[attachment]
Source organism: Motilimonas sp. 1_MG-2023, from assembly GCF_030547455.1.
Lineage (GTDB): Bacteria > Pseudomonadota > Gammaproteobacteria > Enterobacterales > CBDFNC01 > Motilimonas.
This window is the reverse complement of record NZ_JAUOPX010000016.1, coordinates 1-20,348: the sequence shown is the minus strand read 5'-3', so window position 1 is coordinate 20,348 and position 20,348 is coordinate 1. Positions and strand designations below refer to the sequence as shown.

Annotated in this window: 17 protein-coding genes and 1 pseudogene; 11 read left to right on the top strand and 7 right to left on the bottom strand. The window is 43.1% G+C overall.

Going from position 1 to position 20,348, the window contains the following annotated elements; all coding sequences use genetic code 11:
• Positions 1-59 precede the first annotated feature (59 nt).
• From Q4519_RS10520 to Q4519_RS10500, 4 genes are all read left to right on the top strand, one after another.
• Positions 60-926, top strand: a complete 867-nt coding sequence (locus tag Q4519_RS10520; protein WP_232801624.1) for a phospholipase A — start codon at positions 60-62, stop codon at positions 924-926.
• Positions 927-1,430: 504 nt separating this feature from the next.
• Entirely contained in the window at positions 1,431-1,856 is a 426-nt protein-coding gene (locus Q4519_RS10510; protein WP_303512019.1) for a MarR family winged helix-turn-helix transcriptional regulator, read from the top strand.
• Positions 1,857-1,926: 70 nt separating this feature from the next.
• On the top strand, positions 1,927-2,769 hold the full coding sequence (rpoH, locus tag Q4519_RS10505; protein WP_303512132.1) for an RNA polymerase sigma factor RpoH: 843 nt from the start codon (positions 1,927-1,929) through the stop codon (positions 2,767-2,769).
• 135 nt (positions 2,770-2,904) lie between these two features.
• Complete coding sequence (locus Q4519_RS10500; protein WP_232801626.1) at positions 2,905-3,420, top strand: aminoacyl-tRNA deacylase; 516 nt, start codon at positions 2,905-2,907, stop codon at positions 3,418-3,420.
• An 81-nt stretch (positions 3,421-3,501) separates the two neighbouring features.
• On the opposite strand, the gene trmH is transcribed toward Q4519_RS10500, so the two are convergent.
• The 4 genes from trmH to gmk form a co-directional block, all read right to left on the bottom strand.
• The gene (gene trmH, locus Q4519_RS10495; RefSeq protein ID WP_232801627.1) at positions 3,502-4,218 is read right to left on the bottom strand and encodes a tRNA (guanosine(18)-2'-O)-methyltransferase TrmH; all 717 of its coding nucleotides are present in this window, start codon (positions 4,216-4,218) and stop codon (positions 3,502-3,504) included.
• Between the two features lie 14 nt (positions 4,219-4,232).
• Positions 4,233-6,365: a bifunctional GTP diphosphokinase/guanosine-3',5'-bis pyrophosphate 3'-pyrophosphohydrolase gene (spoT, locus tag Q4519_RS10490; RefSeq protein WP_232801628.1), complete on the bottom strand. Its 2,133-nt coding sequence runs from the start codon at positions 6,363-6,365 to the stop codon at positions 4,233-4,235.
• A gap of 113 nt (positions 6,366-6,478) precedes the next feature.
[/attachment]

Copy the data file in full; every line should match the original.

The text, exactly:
Source organism: Motilimonas sp. 1_MG-2023, from assembly GCF_030547455.1.
Lineage (GTDB): Bacteria > Pseudomonadota > Gammaproteobacteria > Enterobacterales > CBDFNC01 > Motilimonas.
This window is the reverse complement of record NZ_JAUOPX010000016.1, coordinates 1-20,348: the sequence shown is the minus strand read 5'-3', so window position 1 is coordinate 20,348 and position 20,348 is coordinate 1. Positions and strand designations below refer to the sequence as shown.

Annotated in this window: 17 protein-coding genes and 1 pseudogene; 11 read left to right on the top strand and 7 right to left on the bottom strand. The window is 43.1% G+C overall.

Going from position 1 to position 20,348, the window contains the following annotated elements; all coding sequences use genetic code 11:
• Positions 1-59 precede the first annotated feature (59 nt).
• From Q4519_RS10520 to Q4519_RS10500, 4 genes are all read left to right on the top strand, one after another.
• Positions 60-926, top strand: a complete 867-nt coding sequence (locus tag Q4519_RS10520; protein WP_232801624.1) for a phospholipase A — start codon at positions 60-62, stop codon at positions 924-926.
• Positions 927-1,430: 504 nt separating this feature from the next.
• Entirely contained in the window at positions 1,431-1,856 is a 426-nt protein-coding gene (locus Q4519_RS10510; protein WP_303512019.1) for a MarR family winged helix-turn-helix transcriptional regulator, read from the top strand.
• Positions 1,857-1,926: 70 nt separating this feature from the next.
• On the top strand, positions 1,927-2,769 hold the full coding sequence (rpoH, locus tag Q4519_RS10505; protein WP_303512132.1) for an RNA polymerase sigma factor RpoH: 843 nt from the start codon (positions 1,927-1,929) through the stop codon (positions 2,767-2,769).
• 135 nt (positions 2,770-2,904) lie between these two features.
• Complete coding sequence (locus Q4519_RS10500; protein WP_232801626.1) at positions 2,905-3,420, top strand: aminoacyl-tRNA deacylase; 516 nt, start codon at positions 2,905-2,907, stop codon at positions 3,418-3,420.
• An 81-nt stretch (positions 3,421-3,501) separates the two neighbouring features.
• On the opposite strand, the gene trmH is transcribed toward Q4519_RS10500, so the two are convergent.
• The 4 genes from trmH to gmk form a co-directional block, all read right to left on the bottom strand.
• The gene (gene trmH, locus Q4519_RS10495; RefSeq protein ID WP_232801627.1) at positions 3,502-4,218 is read right to left on the bottom strand and encodes a tRNA (guanosine(18)-2'-O)-methyltransferase TrmH; all 717 of its coding nucleotides are present in this window, start codon (positions 4,216-4,218) and stop codon (positions 3,502-3,504) included.
• Between the two features lie 14 nt (positions 4,219-4,232).
• Positions 4,233-6,365: a bifunctional GTP diphosphokinase/guanosine-3',5'-bis pyrophosphate 3'-pyrophosphohydrolase gene (spoT, locus tag Q4519_RS10490; RefSeq protein WP_232801628.1), complete on the bottom strand. Its 2,133-nt coding sequence runs from the start codon at positions 6,363-6,365 to the stop codon at positions 4,233-4,235.
• A gap of 113 nt (positions 6,366-6,478) precedes the next feature.